Enter the Wizards (five males and one female), whose "know-how" (in contrast to "what" they do) in the form of five principles: love, vision, passion, commitment and mission drives all other factors that can account for a program's success. Whether "insiders" (role-models, heroes and heroines of the same culture as the youth) or "outsiders" (people who have earned the trust of the community),we are told that it is the Wizards that create Urban Sanctuaries (places of hope) and the same Wizards that draw those dismissed as "irredeemable" (3000 of them on the Gymnastics Team waiting list). It is in the Wizards then , and in the micro-social worlds that they create, that the desires of the cared-for can finally complete; turning around the negative and criminal dynamics of pathology and failure, receptive to the youths' true spirits. Whether marshaled into a strict discipline of physical activity; provided with a forum to discuss growing up female in the inner-city; organized into neighborhood clean-up teams; given secret access to athletic facilities; encouraged to role-play, to organize and participate in the Wacky Olympics, or to write and perform skits for a live peer audience, we discover time and time again how the authenticity, wisdom, beliefs and tireless energies of the Wizards-at-work are reciprocated with attention, effort and gang-like loyalty.
For, an analysis of the various dimensions of wizardry needed to negotiate and sustain such successful environments at the center of the communities they serve, chapters 6 through 11 provide analytical guidelines. Among these, we find an ability to transform historical program structures into modern ones that are appealing to late Twentieth Century youth (e.g.; Girls Scouts into Sisterhood); an acute ability to listen and respond to the ideas of youth; a deep, un-wavering and un-conditional belief in the youths' potential and promise (rather than any ascribed deficiencies) to do and be good citizens; a surrogate family function where Wizards and their assistants are willing to be like family members ("caring adults, helpful older siblings, concerned aunts, uncles or grandparents"); a "no-bullshit" attitude coupled with authenticity ("You can't be phony... These kids can see through you if you are really not genuine and really don't care about them. They can completely see through it" ); optimism where everyone believes they can and do make a difference; assistants to the wizards who are committed beyond 9 to 5 (at pauper salaries) and whose skills cannot be taught or really specified in any job description (e.g.; "I hired someone with a Ph.D. in the streets... He's out there to say 'Look, the Y has a program. Here's some viable choices for you. We can help some of you guys if you want the help"; "Everything! I am an educator, their friend, their adviser, their confidante. I mean anything! I take so many different roles for them"; "Those things people either have or they don't. Being around a person like Susie makes you enthusiastic"); robust political navigational skills for fundraising strategies that include the youth while aiming to change the communities perception of program recipients (e.g.; changing the perception that programs are 'for' the youth rather than to protect the community 'from' the youth; or making sure that the only public facility in the neighborhood is not the county jail); and the "mixed blessing" of volunteers without whose help ambitious programs cannot be carried out, but whose good intentions sometimes fall short of the programs' uncompromising ideals. Where each of these dimensions is contributing to the construction of environments that are both physically and psychologically safe (i.e.; Sanctuaries that sharply contrast with both the moral and physical desolation and chaos that surround the adolescents' lives).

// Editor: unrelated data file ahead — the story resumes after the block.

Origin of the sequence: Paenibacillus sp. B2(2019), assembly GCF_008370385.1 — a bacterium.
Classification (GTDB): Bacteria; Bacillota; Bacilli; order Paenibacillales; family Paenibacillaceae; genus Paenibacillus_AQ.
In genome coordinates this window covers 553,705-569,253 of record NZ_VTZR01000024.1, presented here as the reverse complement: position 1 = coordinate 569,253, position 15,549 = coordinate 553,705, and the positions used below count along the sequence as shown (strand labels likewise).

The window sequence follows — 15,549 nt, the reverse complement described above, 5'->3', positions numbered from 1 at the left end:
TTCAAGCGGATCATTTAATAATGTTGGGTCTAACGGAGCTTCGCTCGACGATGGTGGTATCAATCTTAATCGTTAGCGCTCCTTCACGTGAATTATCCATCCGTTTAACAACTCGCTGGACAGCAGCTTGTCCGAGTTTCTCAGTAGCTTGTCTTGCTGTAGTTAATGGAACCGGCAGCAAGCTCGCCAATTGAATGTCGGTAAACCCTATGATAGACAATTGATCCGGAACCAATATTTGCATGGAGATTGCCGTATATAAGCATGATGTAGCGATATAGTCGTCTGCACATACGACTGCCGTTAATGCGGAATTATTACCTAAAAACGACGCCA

This book is must read for anyone interested in Urban Youth and the conditions of their marginalization. It is also a must read for anyone that has doubted, even for one moment, that anything will ever change.
Missing from this beautiful book I believe, however, is explicit reference to a theory -at the very least- some pointers to a theory of adolescence. For the novice reader who may wonder what sets this particular population in a category of its own, knowledge of the authors' implicit choices would certainly provide some trusting frames and guidelines for a deeper understanding.